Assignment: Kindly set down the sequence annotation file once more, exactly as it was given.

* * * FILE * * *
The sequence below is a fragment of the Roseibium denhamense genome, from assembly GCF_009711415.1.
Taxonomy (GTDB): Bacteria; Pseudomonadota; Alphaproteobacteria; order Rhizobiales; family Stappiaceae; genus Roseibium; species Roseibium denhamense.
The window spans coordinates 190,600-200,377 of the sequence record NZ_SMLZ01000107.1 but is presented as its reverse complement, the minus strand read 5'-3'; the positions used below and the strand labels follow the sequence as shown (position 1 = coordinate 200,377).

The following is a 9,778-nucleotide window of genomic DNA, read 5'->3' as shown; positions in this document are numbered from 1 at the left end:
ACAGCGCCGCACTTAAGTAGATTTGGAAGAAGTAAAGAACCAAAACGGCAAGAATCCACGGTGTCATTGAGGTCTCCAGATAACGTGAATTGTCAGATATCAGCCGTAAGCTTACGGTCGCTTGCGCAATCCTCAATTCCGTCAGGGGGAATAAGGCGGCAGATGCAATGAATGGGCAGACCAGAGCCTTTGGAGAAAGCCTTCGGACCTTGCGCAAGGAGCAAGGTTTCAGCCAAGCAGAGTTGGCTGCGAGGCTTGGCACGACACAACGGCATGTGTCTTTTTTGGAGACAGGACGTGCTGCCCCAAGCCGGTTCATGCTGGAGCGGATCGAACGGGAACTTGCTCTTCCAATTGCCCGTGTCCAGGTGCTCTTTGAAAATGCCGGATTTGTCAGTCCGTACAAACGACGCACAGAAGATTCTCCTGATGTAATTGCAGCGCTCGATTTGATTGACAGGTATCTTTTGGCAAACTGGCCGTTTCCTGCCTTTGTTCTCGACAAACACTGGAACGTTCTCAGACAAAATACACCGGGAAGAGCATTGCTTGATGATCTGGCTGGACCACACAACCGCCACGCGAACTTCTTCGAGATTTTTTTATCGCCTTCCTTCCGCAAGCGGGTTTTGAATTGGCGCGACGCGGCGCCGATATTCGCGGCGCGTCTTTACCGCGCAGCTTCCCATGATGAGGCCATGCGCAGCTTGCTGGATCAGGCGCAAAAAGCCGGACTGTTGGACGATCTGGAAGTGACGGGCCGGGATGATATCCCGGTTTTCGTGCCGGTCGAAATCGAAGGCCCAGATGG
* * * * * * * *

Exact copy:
The sequence below is a fragment of the Roseibium denhamense genome, from assembly GCF_009711415.1.
Taxonomy (GTDB): Bacteria; Pseudomonadota; Alphaproteobacteria; order Rhizobiales; family Stappiaceae; genus Roseibium; species Roseibium denhamense.
The window spans coordinates 190,600-200,377 of the sequence record NZ_SMLZ01000107.1 but is presented as its reverse complement, the minus strand read 5'-3'; the positions used below and the strand labels follow the sequence as shown (position 1 = coordinate 200,377).

The following is a 9,778-nucleotide window of genomic DNA, read 5'->3' as shown; positions in this document are numbered from 1 at the left end:
ACAGCGCCGCACTTAAGTAGATTTGGAAGAAGTAAAGAACCAAAACGGCAAGAATCCACGGTGTCATTGAGGTCTCCAGATAACGTGAATTGTCAGATATCAGCCGTAAGCTTACGGTCGCTTGCGCAATCCTCAATTCCGTCAGGGGGAATAAGGCGGCAGATGCAATGAATGGGCAGACCAGAGCCTTTGGAGAAAGCCTTCGGACCTTGCGCAAGGAGCAAGGTTTCAGCCAAGCAGAGTTGGCTGCGAGGCTTGGCACGACACAACGGCATGTGTCTTTTTTGGAGACAGGACGTGCTGCCCCAAGCCGGTTCATGCTGGAGCGGATCGAACGGGAACTTGCTCTTCCAATTGCCCGTGTCCAGGTGCTCTTTGAAAATGCCGGATTTGTCAGTCCGTACAAACGACGCACAGAAGATTCTCCTGATGTAATTGCAGCGCTCGATTTGATTGACAGGTATCTTTTGGCAAACTGGCCGTTTCCTGCCTTTGTTCTCGACAAACACTGGAACGTTCTCAGACAAAATACACCGGGAAGAGCATTGCTTGATGATCTGGCTGGACCACACAACCGCCACGCGAACTTCTTCGAGATTTTTTTATCGCCTTCCTTCCGCAAGCGGGTTTTGAATTGGCGCGACGCGGCGCCGATATTCGCGGCGCGTCTTTACCGCGCAGCTTCCCATGATGAGGCCATGCGCAGCTTGCTGGATCAGGCGCAAAAAGCCGGACTGTTGGACGATCTGGAAGTGACGGGCCGGGATGATATCCCGGTTTTCGTGCCGGTCGAAATCGAAGGCCCAGATGG